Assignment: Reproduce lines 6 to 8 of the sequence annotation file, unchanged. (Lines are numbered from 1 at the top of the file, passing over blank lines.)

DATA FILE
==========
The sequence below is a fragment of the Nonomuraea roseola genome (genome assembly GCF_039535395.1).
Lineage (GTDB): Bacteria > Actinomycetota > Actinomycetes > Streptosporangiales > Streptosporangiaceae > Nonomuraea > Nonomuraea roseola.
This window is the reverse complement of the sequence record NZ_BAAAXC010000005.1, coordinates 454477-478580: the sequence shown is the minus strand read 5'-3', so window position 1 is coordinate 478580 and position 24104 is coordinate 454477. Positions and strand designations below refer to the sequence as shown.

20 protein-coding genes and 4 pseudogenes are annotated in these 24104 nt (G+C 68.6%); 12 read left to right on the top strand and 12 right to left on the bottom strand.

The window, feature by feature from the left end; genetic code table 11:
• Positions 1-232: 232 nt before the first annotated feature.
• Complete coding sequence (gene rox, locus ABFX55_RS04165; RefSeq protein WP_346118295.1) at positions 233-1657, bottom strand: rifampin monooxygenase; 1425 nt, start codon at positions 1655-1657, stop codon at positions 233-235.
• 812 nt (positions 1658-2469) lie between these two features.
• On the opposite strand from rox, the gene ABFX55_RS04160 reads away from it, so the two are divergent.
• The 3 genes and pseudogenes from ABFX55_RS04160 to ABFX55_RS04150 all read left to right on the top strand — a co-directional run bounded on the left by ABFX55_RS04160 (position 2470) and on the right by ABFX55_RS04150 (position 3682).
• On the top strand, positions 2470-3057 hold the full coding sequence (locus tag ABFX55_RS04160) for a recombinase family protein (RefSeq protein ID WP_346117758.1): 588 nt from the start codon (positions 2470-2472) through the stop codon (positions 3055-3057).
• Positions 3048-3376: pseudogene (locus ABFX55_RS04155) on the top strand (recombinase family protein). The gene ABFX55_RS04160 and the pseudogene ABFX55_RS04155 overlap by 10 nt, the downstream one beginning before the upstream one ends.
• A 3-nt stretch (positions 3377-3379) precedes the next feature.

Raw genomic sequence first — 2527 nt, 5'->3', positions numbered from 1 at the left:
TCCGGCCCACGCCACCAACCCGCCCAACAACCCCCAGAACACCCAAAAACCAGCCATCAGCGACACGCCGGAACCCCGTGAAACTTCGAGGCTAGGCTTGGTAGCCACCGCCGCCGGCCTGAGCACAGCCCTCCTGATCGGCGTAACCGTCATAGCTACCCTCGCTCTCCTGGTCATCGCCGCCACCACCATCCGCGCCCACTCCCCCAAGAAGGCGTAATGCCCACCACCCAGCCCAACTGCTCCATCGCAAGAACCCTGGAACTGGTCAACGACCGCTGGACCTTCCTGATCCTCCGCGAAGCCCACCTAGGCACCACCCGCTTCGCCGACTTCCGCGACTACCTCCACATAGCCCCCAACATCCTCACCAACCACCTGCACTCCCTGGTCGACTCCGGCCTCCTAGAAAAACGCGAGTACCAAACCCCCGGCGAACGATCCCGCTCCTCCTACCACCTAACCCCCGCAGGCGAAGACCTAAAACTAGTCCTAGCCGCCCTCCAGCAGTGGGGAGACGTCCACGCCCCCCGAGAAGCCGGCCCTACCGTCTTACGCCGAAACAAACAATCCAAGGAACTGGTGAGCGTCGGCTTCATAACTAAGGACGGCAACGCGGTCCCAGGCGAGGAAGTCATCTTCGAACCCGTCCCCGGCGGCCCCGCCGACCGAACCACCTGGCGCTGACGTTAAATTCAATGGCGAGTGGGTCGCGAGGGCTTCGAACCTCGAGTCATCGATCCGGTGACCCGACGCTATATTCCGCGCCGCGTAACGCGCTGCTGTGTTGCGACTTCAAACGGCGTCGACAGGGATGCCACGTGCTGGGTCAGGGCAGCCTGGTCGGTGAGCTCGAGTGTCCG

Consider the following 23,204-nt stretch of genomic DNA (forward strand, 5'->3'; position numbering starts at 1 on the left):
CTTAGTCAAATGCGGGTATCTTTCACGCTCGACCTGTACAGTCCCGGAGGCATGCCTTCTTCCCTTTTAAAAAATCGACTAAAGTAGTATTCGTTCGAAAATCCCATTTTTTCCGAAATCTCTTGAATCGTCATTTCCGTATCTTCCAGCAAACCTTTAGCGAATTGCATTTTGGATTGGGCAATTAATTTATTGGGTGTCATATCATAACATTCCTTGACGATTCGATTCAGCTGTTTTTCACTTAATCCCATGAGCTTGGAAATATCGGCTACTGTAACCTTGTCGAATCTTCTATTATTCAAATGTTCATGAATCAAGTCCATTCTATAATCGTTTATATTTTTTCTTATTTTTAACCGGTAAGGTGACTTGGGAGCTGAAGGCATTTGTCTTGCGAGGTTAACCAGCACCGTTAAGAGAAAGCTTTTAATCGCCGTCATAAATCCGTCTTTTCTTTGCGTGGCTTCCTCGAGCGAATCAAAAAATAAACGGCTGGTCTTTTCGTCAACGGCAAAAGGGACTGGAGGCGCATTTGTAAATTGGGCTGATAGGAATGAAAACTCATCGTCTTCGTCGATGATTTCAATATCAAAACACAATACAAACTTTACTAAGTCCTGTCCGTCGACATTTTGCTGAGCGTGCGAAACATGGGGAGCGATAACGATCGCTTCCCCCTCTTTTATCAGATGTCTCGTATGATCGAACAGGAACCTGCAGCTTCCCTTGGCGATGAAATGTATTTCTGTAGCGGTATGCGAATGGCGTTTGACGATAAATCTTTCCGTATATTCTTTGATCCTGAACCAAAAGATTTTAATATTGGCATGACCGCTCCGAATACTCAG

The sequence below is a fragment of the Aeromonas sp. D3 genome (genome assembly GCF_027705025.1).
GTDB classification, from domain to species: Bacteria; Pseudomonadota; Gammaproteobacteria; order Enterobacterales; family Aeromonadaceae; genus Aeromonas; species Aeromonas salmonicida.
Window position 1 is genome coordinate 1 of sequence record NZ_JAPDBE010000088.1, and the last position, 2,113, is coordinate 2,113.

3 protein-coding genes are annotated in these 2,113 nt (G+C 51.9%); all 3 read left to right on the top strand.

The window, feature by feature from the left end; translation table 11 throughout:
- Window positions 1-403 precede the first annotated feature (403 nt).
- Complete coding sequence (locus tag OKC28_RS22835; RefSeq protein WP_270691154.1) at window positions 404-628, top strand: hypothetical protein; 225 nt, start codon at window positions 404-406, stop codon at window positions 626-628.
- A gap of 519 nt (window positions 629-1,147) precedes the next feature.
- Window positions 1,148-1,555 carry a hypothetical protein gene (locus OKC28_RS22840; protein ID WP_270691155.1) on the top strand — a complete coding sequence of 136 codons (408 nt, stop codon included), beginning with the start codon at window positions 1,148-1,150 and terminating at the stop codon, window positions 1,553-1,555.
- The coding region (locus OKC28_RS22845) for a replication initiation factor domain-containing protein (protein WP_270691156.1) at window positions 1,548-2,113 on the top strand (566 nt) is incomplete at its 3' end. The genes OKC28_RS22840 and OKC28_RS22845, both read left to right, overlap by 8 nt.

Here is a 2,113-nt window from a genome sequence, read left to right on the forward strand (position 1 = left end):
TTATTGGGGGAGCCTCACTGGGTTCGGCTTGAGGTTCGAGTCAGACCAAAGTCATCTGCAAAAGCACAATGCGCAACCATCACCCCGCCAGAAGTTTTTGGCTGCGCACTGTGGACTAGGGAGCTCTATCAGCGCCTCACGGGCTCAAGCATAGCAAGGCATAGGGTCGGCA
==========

• Positions 1-232: 232 nt before the first annotated feature.
• Complete coding sequence (gene rox, locus ABFX55_RS04165; RefSeq protein WP_346118295.1) at positions 233-1657, bottom strand: rifampin monooxygenase; 1425 nt, start codon at positions 1655-1657, stop codon at positions 233-235.
• 812 nt (positions 1658-2469) lie between these two features.